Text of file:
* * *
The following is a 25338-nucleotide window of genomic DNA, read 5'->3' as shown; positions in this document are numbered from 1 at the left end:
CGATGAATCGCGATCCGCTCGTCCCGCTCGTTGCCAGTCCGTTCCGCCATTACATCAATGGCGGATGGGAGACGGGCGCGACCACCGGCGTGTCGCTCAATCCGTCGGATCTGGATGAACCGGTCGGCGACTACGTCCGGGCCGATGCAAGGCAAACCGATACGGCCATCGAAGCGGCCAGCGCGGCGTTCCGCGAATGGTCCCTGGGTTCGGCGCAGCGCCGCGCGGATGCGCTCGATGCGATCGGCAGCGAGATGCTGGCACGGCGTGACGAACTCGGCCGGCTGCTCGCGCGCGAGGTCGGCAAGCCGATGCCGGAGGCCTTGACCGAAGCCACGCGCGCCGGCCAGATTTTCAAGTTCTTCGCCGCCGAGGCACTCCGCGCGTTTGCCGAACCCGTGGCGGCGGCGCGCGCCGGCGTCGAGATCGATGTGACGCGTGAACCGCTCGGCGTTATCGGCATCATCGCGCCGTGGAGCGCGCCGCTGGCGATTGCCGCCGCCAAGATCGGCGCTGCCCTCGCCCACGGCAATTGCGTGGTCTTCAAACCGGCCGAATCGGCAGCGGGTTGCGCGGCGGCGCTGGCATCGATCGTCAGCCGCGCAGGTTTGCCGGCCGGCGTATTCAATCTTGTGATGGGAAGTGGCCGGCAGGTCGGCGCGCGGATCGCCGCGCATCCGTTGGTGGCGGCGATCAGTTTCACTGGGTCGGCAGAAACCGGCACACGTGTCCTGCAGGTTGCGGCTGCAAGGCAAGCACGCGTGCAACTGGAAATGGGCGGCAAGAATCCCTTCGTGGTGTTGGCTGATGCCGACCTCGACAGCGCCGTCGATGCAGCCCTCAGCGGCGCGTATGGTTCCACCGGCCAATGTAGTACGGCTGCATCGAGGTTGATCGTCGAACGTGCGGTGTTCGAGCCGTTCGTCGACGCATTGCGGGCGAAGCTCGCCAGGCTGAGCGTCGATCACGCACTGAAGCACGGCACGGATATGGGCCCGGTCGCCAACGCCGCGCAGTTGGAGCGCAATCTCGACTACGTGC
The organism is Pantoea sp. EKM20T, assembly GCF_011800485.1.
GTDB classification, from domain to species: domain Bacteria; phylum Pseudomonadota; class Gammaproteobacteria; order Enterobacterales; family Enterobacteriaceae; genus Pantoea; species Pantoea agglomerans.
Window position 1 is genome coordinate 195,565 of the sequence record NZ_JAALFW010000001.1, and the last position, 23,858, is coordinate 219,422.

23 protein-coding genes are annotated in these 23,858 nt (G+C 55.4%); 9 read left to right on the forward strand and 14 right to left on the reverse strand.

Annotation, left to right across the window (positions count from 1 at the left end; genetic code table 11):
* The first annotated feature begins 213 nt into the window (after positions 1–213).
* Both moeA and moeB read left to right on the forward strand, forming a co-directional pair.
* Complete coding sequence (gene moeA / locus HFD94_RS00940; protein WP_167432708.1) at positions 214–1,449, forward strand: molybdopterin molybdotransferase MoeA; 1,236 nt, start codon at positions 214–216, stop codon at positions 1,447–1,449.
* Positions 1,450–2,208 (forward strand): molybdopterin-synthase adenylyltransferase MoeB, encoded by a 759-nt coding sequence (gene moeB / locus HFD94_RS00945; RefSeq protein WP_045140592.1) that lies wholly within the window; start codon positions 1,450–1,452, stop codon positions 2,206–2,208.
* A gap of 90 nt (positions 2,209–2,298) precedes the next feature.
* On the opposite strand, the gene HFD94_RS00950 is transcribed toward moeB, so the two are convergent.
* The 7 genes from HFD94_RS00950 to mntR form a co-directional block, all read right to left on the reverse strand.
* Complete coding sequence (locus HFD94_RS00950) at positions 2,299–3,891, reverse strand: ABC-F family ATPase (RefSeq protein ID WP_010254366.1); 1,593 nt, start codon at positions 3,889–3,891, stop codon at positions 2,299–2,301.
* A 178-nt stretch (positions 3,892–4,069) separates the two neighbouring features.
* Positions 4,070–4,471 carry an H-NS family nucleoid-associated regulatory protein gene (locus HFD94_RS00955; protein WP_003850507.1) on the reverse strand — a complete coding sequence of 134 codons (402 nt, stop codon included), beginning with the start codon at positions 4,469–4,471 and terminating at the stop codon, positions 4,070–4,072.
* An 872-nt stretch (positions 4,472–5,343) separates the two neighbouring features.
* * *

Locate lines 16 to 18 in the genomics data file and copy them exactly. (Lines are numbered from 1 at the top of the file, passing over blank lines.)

* A 178-nt stretch (positions 3,892–4,069) separates the two neighbouring features.
* Positions 4,070–4,471 carry an H-NS family nucleoid-associated regulatory protein gene (locus HFD94_RS00955; protein WP_003850507.1) on the reverse strand — a complete coding sequence of 134 codons (402 nt, stop codon included), beginning with the start codon at positions 4,469–4,471 and terminating at the stop codon, positions 4,070–4,072.
* An 872-nt stretch (positions 4,472–5,343) separates the two neighbouring features.